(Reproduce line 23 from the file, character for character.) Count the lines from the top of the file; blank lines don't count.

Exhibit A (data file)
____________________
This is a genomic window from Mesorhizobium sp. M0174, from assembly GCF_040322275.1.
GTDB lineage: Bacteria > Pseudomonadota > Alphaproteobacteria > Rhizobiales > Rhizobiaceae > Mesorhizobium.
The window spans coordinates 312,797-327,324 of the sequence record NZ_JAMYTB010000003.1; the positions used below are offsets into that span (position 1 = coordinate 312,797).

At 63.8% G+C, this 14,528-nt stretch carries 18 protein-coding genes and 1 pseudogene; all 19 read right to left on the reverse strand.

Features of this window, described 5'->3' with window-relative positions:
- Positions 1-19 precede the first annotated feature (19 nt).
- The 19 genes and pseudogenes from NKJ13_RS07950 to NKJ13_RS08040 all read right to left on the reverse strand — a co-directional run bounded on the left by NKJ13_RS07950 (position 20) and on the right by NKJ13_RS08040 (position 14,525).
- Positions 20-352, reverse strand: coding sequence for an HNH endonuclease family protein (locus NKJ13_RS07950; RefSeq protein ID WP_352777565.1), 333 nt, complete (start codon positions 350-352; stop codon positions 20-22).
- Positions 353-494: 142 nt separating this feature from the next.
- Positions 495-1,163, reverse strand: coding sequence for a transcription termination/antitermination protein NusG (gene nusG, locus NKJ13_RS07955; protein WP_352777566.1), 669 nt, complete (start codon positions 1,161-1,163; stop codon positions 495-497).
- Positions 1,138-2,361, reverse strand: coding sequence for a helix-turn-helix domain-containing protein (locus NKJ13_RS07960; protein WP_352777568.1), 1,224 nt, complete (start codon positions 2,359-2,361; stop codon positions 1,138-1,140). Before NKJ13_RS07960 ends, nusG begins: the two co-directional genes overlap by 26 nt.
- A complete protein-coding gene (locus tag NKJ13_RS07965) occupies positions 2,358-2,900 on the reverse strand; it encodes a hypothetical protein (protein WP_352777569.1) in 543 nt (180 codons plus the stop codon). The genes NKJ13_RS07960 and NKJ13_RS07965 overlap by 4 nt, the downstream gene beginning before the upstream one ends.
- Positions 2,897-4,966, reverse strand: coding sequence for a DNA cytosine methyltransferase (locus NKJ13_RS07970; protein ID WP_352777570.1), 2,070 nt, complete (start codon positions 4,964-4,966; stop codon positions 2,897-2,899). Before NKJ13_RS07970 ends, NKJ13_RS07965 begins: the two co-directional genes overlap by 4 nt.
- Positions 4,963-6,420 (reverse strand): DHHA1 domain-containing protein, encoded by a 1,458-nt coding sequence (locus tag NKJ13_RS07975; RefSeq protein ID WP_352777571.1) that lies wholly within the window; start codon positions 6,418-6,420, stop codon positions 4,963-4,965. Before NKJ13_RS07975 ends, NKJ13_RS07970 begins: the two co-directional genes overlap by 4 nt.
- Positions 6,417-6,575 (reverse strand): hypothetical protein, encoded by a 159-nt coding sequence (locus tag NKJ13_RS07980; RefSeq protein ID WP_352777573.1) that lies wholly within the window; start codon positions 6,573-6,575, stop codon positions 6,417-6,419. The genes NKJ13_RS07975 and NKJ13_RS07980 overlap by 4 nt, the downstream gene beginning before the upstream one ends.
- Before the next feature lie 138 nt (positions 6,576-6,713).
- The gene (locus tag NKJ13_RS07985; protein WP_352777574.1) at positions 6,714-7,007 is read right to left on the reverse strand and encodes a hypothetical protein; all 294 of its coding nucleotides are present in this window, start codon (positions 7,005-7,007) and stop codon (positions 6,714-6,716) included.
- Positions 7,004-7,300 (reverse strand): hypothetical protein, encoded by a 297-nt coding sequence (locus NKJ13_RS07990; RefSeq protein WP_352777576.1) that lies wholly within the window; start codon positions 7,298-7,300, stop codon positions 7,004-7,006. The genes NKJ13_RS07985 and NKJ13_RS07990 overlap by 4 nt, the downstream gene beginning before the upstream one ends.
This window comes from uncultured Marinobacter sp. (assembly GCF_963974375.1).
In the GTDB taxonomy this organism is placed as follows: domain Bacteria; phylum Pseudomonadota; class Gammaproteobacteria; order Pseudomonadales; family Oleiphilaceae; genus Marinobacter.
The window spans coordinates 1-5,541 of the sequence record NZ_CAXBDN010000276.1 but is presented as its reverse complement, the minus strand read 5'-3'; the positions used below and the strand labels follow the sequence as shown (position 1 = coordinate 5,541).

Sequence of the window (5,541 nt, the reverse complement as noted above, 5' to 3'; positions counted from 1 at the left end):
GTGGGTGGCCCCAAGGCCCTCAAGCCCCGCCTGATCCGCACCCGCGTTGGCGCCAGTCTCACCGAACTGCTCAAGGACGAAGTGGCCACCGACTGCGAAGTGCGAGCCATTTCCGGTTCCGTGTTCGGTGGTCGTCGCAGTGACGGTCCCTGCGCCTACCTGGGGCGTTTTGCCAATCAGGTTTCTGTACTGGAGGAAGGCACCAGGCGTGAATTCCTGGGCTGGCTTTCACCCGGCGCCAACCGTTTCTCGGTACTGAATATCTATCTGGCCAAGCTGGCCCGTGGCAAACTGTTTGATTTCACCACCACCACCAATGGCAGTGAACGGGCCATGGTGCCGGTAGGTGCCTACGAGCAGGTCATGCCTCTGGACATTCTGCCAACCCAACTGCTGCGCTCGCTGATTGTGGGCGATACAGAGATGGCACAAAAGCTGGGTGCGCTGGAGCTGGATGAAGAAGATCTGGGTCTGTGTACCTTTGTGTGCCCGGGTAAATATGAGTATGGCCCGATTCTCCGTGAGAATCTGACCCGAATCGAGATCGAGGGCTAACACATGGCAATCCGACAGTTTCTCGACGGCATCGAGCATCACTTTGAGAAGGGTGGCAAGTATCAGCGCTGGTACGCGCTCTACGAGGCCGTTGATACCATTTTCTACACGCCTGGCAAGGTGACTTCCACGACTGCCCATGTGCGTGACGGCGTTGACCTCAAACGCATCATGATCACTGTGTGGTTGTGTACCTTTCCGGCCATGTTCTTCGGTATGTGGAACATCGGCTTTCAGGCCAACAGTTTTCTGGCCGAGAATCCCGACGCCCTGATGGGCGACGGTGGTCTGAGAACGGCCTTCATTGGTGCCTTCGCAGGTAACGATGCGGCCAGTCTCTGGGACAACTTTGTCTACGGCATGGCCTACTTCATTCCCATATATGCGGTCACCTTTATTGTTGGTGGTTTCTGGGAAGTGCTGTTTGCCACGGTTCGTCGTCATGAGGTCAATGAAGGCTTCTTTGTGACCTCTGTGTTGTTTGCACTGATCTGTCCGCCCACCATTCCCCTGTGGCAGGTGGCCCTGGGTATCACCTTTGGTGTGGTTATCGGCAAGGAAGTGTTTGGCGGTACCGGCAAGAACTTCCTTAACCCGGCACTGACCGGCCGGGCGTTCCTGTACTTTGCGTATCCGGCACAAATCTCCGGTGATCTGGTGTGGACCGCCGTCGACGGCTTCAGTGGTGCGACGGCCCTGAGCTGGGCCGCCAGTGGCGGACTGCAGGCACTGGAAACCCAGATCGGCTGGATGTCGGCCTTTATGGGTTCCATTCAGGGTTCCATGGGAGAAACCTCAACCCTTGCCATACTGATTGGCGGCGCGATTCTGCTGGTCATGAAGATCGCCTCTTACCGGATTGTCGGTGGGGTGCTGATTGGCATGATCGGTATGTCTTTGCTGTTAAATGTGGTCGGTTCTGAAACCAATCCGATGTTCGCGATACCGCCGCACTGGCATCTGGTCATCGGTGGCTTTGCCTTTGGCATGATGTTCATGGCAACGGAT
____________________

GTGGGTGGCCCCAAGGCCCTCAAGCCCCGCCTGATCCGCACCCGCGTTGGCGCCAGTCTCACCGAACTGCTCAAGGACGAAGTGGCCACCGACTGCGAAGTGCGAGCCATTTCCGGTTCCGTGTTCGGTGGTCGTCGCAGTGACGGTCCCTGCGCCTACCTGGGGCGTTTTGCCAATCAGGTTTCTGTACTGGAGGAAGGCACCAGGCGTGAATTCCTGGGCTGGCTTTCACCCGGCGCCAACCGTTTCTCGGTACTGAATATCTATCTGGCCAAGCTGGCCCGTGGCAAACTGTTTGATTTCACCACCACCACCAATGGCAGTGAACGGGCCATGGTGCCGGTAGGTGCCTACGAGCAGGTCATGCCTCTGGACATTCTGCCAACCCAACTGCTGCGCTCGCTGATTGTGGGCGATACAGAGATGGCACAAAAGCTGGGTGCGCTGGAGCTGGATGAAGAAGATCTGGGTCTGTGTACCTTTGTGTGCCCGGGTAAATATGAGTATGGCCCGATTCTCCGTGAGAATCTGACCCGAATCGAGATCGAGGGCTAACACATGGCAATCCGACAGTTTCTCGACGGCATCGAGCATCACTTTGAGAAGGGTGGCAAGTATCAGCGCTGGTACGCGCTCTACGAGGCCGTTGATACCATTTTCTACACGCCTGGCAAGGTGACTTCCACGACTGCCCATGTGCGTGACGGCGTTGACCTCAAACGCATCATGATCACTGTGTGGTTGTGTACCTTTCCGGCCATGTTCTTCGGTATGTGGAACATCGGCTTTCAGGCCAACAGTTTTCTGGCCGAGAATCCCGACGCCCTGATGGGCGACGGTGGTCTGAGAACGGCCTTCATTGGTGCCTTCGCAGGTAACGATGCGGCCAGTCTCTGGGACAACTTTGTCTACGGCATGGCCTACTTCATTCCCATATATGCGGTCACCTTTATTGTTGGTGGTTTCTGGGAAGTGCTGTTTGCCACGGTTCGTCGTCATGAGGTCAATGAAGGCTTCTTTGTGACCTCTGTGTTGTTTGCACTGATCTGTCCGCCCACCATTCCCCTGTGGCAGGTGGCCCTGGGTATCACCTTTGGTGTGGTTATCGGCAAGGAAGTGTTTGGCGGTACCGGCAAGAACTTCCTTAACCCGGCACTGACCGGCCGGGCGTTCCTGTACTTTGCGTATCCGGCACAAATCTCCGGTGATCTGGTGTGGACCGCCGTCGACGGCTTCAGTGGTGCGACGGCCCTGAGCTGGGCCGCCAGTGGCGGACTGCAGGCACTGGAAACCCAGATCGGCTGGATGTCGGCCTTTATGGGTTCCATTCAGGGTTCCATGGGAGAAACCTCAACCCTTGCCATACTGATTGGCGGCGCGATTCTGCTGGTCATGAAGATCGCCTCTTACCGGATTGTCGGTGGGGTGCTGATTGGCATGATCGGTATGTCTTTGCTGTTAAATGTGGTCGGTTCTGAAACCAATCCGATGTTCGCGATACCGCCGCACTGGCATCTGGTCATCGGTGGCTTTGCCTTTGGCATGATGTTCATGGCAACGGAT